I have been an amateur photographer since I was about 10 years old. My father was a keen photographer & also my mother’s father. So I guess it’s in the genes.
I remember my first camera – no, not a Box Brownie, but a similar-aged model which took a reel of 12 black and white photos on film, of course. My father taught me not to “waste” photos as each, good and bad, cost money to develop. He never hesitated to pay to develop my films but he certainly wasn’t impressed if there were too many “dud” shots on a reel. I still have a few of those photos in albums and think, for a child, they’re okay.
I progressed through two or three cameras during my teenage years and joined the Camera Club at Teacher’s College where I learned how to develop my own photos and other topics relevant to composition and so on. On graduation from Teacher’s College my father gave me a (second-hand) “real” camera – one that did more than “point & shoot”. This camera served me well over many years until I bought myself my first SLR. I taught myself how to use this and still enjoy reflecting on many of the photos taken before the advent of the digital camera.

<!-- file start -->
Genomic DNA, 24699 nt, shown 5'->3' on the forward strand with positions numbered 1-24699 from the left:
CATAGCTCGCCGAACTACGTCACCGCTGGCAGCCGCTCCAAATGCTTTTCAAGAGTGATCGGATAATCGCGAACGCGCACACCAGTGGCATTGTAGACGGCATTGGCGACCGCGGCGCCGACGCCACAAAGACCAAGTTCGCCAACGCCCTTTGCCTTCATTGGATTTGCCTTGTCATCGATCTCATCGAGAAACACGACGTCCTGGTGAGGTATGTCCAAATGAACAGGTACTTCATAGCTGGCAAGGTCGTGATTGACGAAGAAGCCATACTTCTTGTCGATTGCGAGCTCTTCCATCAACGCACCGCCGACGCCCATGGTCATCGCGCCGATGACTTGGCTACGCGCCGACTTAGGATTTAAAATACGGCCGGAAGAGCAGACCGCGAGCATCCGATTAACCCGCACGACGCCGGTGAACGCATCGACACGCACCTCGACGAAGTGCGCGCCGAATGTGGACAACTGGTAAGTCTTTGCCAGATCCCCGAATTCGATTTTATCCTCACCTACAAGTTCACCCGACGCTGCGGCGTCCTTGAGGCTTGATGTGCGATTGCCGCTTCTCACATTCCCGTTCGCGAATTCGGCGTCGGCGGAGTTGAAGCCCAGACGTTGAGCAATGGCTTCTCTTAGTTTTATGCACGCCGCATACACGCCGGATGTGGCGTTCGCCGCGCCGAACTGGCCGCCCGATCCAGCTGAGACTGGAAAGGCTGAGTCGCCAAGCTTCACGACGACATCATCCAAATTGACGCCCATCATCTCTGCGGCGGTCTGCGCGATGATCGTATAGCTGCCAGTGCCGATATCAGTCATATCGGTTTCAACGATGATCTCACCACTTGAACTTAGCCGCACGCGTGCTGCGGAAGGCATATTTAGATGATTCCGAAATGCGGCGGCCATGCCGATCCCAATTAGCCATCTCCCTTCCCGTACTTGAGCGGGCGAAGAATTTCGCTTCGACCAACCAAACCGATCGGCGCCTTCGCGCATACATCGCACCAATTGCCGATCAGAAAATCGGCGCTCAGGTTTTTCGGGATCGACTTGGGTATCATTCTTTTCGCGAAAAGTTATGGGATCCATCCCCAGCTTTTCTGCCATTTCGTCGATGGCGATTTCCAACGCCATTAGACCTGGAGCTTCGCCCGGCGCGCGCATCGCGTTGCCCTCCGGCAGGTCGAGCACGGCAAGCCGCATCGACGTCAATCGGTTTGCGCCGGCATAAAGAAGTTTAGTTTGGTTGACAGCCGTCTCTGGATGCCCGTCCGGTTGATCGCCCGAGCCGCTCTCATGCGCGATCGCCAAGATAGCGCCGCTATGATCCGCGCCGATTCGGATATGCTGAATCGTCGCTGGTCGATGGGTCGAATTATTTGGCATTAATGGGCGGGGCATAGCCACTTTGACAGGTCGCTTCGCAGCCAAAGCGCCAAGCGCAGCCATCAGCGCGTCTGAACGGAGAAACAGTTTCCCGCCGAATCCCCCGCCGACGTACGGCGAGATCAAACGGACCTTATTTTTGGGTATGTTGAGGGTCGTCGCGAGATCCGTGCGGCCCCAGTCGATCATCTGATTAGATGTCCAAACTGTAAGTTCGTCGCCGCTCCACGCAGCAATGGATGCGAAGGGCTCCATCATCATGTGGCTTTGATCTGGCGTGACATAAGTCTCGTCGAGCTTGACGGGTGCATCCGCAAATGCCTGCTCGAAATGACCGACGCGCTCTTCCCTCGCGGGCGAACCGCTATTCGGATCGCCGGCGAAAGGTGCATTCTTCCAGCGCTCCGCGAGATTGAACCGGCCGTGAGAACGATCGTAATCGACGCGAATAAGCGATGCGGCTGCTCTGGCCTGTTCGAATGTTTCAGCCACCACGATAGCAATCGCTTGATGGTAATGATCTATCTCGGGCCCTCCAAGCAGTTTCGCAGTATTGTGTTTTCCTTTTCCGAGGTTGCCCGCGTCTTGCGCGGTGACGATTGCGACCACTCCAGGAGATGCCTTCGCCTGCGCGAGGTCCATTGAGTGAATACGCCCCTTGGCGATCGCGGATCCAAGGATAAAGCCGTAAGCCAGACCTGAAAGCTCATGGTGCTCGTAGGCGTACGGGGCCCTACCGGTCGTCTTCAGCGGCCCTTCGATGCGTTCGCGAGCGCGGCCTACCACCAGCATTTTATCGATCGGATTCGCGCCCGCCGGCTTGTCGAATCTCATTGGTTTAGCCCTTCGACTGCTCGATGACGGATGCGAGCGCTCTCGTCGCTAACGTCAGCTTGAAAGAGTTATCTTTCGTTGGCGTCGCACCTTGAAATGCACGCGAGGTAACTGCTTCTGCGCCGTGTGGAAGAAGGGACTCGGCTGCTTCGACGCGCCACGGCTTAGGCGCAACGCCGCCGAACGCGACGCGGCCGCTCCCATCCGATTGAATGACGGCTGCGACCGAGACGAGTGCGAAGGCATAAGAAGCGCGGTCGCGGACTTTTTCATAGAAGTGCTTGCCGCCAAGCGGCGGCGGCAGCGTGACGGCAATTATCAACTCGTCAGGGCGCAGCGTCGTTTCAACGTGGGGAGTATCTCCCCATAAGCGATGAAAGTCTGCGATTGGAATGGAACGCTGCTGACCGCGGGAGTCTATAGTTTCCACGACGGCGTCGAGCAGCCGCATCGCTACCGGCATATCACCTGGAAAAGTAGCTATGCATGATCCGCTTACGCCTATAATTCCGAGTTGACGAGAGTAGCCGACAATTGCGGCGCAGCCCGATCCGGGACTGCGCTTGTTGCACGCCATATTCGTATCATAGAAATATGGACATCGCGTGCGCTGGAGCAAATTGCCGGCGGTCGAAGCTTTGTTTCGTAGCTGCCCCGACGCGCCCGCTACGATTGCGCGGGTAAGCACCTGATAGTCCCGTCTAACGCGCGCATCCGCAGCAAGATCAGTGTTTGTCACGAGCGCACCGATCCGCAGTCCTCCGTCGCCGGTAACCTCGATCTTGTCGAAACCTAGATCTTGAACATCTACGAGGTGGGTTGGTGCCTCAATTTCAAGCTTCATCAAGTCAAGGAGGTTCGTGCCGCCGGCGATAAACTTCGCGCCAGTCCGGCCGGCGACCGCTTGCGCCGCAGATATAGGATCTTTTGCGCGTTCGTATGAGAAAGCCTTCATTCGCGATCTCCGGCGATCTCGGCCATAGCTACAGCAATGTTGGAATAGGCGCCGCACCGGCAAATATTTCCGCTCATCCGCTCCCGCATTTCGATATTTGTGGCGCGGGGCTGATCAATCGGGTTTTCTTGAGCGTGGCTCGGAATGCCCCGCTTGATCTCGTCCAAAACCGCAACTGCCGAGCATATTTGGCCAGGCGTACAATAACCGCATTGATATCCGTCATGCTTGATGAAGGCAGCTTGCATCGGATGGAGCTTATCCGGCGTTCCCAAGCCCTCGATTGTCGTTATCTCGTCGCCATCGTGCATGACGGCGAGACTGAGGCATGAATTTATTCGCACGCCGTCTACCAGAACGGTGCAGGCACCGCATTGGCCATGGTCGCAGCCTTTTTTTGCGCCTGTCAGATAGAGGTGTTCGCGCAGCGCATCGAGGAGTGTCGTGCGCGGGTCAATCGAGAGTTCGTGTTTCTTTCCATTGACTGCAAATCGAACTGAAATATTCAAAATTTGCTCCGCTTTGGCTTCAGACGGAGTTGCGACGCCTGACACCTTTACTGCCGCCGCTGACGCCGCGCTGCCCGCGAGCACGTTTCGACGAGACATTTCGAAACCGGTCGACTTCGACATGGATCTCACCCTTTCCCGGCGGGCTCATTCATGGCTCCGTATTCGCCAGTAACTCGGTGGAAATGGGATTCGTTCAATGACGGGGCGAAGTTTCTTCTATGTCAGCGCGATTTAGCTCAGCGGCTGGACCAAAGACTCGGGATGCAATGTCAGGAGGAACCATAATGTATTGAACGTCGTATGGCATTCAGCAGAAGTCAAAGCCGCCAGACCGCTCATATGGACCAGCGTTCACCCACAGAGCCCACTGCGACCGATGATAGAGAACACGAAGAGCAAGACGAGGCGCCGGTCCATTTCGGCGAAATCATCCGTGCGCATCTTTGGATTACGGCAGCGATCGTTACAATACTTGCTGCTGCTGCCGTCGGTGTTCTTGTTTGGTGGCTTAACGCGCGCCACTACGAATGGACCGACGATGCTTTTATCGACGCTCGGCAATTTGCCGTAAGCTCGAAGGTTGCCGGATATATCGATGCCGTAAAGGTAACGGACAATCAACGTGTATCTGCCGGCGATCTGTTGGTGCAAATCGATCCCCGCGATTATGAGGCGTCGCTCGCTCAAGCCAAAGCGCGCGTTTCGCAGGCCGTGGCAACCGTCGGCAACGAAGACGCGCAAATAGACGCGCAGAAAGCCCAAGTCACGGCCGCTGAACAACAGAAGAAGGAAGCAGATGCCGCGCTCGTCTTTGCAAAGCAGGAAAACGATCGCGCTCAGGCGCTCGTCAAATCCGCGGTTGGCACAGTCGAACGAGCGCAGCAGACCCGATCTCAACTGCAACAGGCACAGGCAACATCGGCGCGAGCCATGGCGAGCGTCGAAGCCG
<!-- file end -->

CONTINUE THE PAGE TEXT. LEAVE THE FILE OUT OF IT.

With the “advance” to a digital I promptly forgot all I had learned regarding ISO, f-stops and aperture sizes, etc, etc. The digital auto-mode did it all for me 🙂 Now, 15-or-so-years later I have, after having owned a DSLR (digital SLR) for 3 years, decided it is time I taught myself how to use the manual mode! Unfortunately, my memory does not serve me well and I really do have to go back to the beginning.
I loaned my Seagull SLR to various friends and family members and now it has disappeared off my radar as has my first digital – oh well, they’ll probably re-surface one day when I’m long gone!
I have read several books, including my camera manual (well, parts of it), and started a couple of on-line photography courses (I got lost!) and visited many websites on cameras and photography (some are excellent, some not!). I decided that I must go back to basics and relearn (from Youtube clips and websites). Joining the local Photography Society is another step forward. Then, if I write, as simply as possible, what I learn I will not only consolidate it to myself but may just help others also. Honestly, at this stage, finding my way around menu, dials, options and controls is almost as daunting as learning to fly an aircraft!
Next post…. ISO, f-stop, aperture sizes and shutter speeds 🙂